Kazu

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When you do a lobectomy, why doesn't the lung collapse. I thought that the space that was once filled with lung, would fill with fluid which would collapse the remaining lung (like a continous pleural effusion). I'm guessing this wrong because there wouldn't be much reason for a lobectomy if the lung didn't work afterwards. So how does it work.
 

Seaglass

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I believe that some adhesions develop that help maintain inflation.

No doubt someone will come along shortly with a better answer.

Casey
 

Tenesma

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the empty space after lobectomy is filled with what is left of the rest of lung on that side - so in effect the other lobes become more expanded, and then depending which lobe was taken a fibrous film develops where the old lobe used to be.
 
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tussy

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The remaining lobe/lobes expand, the hemidiaphragm elevates and the mediastinum shifts - thus filling the empty space. Any remaining space is filled with fluid.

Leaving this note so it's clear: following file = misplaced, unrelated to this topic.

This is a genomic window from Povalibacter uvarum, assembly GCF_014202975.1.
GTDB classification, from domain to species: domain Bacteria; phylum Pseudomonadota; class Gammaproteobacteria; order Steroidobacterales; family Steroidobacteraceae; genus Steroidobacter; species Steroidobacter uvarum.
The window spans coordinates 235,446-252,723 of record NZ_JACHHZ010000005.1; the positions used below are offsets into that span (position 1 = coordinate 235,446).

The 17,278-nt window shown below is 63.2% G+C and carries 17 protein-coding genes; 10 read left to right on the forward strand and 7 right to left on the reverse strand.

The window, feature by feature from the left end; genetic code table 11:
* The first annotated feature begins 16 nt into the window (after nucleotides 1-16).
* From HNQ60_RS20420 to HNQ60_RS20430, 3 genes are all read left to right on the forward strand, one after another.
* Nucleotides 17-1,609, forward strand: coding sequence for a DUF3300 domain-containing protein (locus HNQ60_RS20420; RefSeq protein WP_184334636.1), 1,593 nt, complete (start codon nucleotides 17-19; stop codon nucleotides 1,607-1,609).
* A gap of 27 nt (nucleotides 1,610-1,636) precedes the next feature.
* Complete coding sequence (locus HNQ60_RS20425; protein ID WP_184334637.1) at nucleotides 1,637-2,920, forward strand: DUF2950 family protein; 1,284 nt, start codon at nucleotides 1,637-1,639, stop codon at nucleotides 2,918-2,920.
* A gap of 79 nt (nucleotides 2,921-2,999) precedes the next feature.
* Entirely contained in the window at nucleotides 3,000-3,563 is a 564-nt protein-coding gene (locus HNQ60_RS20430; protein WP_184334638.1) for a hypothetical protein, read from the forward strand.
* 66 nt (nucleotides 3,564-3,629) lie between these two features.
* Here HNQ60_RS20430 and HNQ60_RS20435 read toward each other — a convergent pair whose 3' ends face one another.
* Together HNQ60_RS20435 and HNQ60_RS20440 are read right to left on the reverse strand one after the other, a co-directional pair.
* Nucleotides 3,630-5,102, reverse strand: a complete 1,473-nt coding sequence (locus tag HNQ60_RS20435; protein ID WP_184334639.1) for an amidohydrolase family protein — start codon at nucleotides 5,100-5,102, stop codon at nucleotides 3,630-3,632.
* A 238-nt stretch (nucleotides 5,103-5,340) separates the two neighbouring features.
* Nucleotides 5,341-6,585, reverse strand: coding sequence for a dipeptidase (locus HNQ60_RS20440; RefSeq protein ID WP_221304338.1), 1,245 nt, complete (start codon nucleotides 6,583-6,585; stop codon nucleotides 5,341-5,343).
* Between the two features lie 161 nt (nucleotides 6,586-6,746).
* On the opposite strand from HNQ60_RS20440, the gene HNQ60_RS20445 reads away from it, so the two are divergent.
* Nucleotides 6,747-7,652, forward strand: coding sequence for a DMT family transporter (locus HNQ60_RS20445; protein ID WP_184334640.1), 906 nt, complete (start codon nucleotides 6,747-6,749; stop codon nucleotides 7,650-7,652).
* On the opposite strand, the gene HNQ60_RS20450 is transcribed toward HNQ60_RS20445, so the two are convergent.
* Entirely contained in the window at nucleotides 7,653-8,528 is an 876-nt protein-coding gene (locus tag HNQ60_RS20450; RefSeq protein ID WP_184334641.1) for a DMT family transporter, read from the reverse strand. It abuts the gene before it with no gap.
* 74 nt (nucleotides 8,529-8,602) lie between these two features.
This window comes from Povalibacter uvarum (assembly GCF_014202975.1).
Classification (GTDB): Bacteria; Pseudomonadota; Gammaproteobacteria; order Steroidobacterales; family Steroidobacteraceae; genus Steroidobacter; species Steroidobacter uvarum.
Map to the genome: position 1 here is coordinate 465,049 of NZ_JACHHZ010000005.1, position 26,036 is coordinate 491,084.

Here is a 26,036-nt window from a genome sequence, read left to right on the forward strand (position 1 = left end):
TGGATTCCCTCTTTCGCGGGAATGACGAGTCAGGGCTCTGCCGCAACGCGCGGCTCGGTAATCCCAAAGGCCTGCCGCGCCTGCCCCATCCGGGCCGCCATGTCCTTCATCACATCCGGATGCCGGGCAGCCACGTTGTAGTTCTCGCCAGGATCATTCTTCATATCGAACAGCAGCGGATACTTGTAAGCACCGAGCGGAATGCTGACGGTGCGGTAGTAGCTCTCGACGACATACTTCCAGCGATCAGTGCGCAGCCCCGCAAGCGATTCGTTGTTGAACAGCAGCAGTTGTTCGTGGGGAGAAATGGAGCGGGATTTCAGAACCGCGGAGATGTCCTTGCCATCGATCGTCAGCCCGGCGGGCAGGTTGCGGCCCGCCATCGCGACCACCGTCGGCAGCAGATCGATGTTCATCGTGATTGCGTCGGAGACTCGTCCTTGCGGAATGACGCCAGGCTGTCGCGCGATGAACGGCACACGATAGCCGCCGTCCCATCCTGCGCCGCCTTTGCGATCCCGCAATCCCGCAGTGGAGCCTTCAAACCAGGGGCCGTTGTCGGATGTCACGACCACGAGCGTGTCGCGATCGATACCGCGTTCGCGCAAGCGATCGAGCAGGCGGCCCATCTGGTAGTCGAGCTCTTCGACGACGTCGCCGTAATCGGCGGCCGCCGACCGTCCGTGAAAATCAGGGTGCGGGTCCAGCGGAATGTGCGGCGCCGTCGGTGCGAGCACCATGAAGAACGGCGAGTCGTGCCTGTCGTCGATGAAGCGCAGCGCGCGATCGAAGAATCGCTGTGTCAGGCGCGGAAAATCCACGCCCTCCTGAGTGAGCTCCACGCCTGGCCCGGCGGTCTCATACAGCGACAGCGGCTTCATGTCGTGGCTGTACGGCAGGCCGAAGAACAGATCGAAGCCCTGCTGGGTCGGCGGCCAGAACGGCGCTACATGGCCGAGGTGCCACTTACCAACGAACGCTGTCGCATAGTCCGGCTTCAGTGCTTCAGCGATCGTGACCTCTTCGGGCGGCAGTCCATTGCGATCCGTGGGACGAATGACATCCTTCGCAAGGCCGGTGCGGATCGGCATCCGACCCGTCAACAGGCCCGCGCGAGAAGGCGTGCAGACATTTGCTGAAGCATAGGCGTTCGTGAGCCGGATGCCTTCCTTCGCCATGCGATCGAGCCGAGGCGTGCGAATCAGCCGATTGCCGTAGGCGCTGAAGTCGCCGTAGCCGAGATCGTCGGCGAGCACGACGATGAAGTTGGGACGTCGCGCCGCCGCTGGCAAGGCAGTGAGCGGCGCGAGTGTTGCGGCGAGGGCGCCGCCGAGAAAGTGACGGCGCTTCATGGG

jmattwilson

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the empty space after lobectomy is filled with what is left of the rest of lung on that side - so in effect the other lobes become more expanded, and then depending which lobe was taken a fibrous film develops where the old lobe used to be.

How much time does this typically take. I mean if the Right upper and middle lobes were removed how long should this inflation process take? I may be mistaken but should a chest tube remain in place? I have also heard of taking a piece of pectoral muscle to fill the void if inflation isn't proceeding satisfactorily, in thoughts on this?
 

Eidolon6

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It days to weeks before the thoracic void is filled completely, however compensatory mechanisms are at work from the time the patient is out of the OR. For a single lobectomy, the remaining lobe/lobes will expand to fill the void fairly quickly because remember that each lobe has a degree of IRV or inspiratory reserve volume. The hemidiaphragm elevates almost immediately.Remaining air is reabsorbed slowly by the pleura. Higher concentrations of inspired O2 help clear the pleural space of free air more quickly through diffusion (Room air is mostly nitrogen) by displacing nitrogen in the small airways and creating a diffusion gradient. If you seal the open bronchus adequately and optimize hemostasis in the thoracic cavity, a chest tube should not be necessary following the procedure. For a total pneumonectomy, the process is similar, if a bit slower and free air is primarily handled by the remaining parietal pleura. Hydrostatic gradients dictate the amount of pleural fluid which will fill the remaining space not occupied by expanded remaining lung.
 
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